Graphic designers, for instance, would have two or three
projects they're working on. When they worked on one project,
they would take all the icons and files they're working on, and
they'd put those icons on the desktop. Then, when they were done
with that project, they'd put those icons back in a folder that
wasn't showing on the desktop, and move all the icons for a
second project out on to the desktop.
To simplify computing for these more sophisticated users, the KDE
concept of Activities was born: desktops with their own custom
sets of widgets, icons, and applications, that could be switched
by keyboard shortcuts or by zooming out via the Desktop Toolkit,
the cashew-shaped icon on the upper right of the desktop.
Originally, these desktops were called "containments" by Chani Armitage,
the developer who first implemented them:
But I didn't really like
the word 'containment' because it was pretty technical. I'd been using an
OLPC for a while at the time, so I actually got the inspiration from there.
We've kind of co-opted the term and put it to a slightly different meaning
than what they've been using.
In some senses, Activities resemble virtual desktops, which KDE
and other desktops have had for years. And Seigo acknowledged
that "they're complementary ideas." However, he
suggested that the resemblance depends on how you use virtual
desktops. If you use virtual desktops mainly to separate out
windows — for example, to keep a virtual terminal always
ready, or to run a full-screen browser — then there is
little to choose between virtual desktops and Activities.
By contrast, if you use separate virtual desktops for different tasks, then
Seigo suggested that Activities provide a superior experience, one closer
to that of mobile devices and more suited to some of the functionality
planned for the KDE 4.4 release (see below). Still, because of user
demand, KDE 4.2 allows an Activity to be tied to a particular virtual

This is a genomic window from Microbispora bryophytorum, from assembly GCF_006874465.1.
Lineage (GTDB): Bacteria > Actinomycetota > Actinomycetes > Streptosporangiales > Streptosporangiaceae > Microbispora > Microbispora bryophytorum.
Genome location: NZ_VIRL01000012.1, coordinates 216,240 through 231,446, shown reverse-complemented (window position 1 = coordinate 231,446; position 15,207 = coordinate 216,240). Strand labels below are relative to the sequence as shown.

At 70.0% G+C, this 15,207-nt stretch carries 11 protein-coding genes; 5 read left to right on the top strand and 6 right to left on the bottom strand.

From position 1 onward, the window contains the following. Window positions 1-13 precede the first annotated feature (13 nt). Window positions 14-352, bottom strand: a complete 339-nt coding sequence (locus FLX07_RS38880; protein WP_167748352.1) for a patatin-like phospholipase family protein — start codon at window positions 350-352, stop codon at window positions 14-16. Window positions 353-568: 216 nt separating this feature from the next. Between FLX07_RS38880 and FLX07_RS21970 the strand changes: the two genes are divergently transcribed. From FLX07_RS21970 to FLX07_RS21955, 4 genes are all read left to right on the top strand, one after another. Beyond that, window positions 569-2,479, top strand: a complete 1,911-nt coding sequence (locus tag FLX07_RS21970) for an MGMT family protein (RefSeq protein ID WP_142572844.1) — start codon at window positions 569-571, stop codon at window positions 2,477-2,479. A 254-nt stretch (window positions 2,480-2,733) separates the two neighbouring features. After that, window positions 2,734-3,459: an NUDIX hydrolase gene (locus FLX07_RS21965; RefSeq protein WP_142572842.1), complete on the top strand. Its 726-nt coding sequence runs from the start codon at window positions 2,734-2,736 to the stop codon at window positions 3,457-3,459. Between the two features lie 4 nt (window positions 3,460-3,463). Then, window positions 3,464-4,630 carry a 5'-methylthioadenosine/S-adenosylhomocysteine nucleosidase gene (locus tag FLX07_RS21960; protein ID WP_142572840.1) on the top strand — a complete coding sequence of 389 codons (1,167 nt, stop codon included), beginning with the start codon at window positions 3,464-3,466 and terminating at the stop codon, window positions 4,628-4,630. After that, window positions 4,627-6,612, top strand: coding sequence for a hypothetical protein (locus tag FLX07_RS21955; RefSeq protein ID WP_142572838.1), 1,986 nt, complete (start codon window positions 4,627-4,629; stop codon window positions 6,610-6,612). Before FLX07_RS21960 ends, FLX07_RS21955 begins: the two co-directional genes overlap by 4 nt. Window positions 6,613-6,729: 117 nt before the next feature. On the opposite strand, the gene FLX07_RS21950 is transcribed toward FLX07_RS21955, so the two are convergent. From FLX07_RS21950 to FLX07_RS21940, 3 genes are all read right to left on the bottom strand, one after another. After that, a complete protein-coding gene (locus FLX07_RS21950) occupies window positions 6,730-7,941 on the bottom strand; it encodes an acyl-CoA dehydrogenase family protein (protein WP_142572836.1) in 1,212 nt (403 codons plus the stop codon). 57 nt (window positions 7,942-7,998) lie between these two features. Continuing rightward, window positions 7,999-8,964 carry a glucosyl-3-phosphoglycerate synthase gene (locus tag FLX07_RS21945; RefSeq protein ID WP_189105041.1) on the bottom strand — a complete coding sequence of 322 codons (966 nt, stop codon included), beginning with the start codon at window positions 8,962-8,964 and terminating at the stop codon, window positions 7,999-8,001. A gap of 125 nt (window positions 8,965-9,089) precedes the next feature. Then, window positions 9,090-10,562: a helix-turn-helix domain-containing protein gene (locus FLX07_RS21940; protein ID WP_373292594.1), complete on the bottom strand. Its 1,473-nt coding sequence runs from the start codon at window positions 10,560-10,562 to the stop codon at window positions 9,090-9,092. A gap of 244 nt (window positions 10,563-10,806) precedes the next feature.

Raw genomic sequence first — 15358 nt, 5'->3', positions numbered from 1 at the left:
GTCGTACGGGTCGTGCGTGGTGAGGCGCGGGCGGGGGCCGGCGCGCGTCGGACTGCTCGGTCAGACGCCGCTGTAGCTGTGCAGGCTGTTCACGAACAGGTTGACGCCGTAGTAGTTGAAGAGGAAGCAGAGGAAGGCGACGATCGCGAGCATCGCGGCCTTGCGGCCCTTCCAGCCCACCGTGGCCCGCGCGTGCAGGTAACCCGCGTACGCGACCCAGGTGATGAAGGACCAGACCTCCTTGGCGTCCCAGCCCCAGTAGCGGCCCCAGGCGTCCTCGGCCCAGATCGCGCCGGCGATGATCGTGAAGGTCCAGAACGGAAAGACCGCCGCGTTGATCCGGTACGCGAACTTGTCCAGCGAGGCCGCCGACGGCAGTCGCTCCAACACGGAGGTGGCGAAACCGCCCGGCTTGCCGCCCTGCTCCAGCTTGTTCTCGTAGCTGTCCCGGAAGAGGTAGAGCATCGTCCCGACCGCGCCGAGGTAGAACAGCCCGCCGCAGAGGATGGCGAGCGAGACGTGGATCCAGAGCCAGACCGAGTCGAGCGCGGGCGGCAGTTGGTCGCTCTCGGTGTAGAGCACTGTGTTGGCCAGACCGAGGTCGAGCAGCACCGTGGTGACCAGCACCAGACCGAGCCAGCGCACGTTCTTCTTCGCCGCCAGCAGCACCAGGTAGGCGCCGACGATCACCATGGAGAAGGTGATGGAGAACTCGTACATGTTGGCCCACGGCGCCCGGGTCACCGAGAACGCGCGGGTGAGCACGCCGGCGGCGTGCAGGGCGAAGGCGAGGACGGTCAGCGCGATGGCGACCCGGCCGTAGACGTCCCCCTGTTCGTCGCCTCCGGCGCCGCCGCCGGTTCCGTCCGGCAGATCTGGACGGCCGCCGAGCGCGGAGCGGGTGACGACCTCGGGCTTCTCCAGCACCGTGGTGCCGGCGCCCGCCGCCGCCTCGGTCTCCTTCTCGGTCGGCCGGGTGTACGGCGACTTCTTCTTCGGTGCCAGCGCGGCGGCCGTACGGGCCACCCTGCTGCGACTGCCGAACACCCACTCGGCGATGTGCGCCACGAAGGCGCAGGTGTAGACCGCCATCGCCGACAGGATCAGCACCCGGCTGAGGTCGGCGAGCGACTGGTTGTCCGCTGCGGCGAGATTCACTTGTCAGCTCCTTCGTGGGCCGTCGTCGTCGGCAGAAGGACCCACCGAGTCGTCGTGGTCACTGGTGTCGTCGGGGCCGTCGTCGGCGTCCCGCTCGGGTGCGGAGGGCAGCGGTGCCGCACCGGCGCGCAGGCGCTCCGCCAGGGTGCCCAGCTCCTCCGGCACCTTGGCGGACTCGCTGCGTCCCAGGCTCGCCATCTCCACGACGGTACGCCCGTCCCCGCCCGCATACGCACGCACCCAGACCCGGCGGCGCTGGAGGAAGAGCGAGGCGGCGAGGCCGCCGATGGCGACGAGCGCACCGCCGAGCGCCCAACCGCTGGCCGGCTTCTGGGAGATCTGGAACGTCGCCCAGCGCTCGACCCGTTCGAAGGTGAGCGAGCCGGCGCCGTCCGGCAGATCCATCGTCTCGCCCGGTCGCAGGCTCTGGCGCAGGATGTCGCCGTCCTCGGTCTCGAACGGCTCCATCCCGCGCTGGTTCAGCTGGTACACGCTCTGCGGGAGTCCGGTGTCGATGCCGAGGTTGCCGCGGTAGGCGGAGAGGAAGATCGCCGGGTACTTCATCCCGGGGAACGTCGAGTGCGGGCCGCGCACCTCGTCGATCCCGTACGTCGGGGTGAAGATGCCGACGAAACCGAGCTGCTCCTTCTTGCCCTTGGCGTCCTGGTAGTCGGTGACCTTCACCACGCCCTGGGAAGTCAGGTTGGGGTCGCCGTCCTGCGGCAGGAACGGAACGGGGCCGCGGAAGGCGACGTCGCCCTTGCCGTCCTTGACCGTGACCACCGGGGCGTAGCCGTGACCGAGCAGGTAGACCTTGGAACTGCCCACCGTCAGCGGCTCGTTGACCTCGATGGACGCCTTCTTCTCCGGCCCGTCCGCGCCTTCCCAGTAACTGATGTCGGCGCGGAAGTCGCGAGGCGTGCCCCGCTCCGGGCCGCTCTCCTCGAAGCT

desktop by changing a configuration
setting, and the final version of KDE 4.3 will include a setting for
the same task.
Seigo emphasized that the increased visibility of Activities in
the 4.3 release is not intended to pressure people to use them.
"What's really nice about this concept is that you can
completely ignore it," he said. "It's completely
unobtrusive." After all, he added, "for certain people,
the current metaphors work well," especially those who do
not carry their computers about or those who use them for basic
The main change heralded by Activities, according to Seigo is
that, unlike on the traditional desktop, they do not enforce one
particular way of working for every task:
This is no longer about forcing people into a mode of
work or behavior. Rather, we're trying to build
interfaces that are relevant to the device you're using them on,
and also relevant to the user — which means where are you
and who are you? That's something that hasn't started to sink in
with a lot of people.
People are demanding
more flexibility, and, with the current state of hardware, it can
be provided today without any undue strain on system resources.
GNOME 3.0's workspaces
Possibly because of KDE's use of the term, the implementation of multiple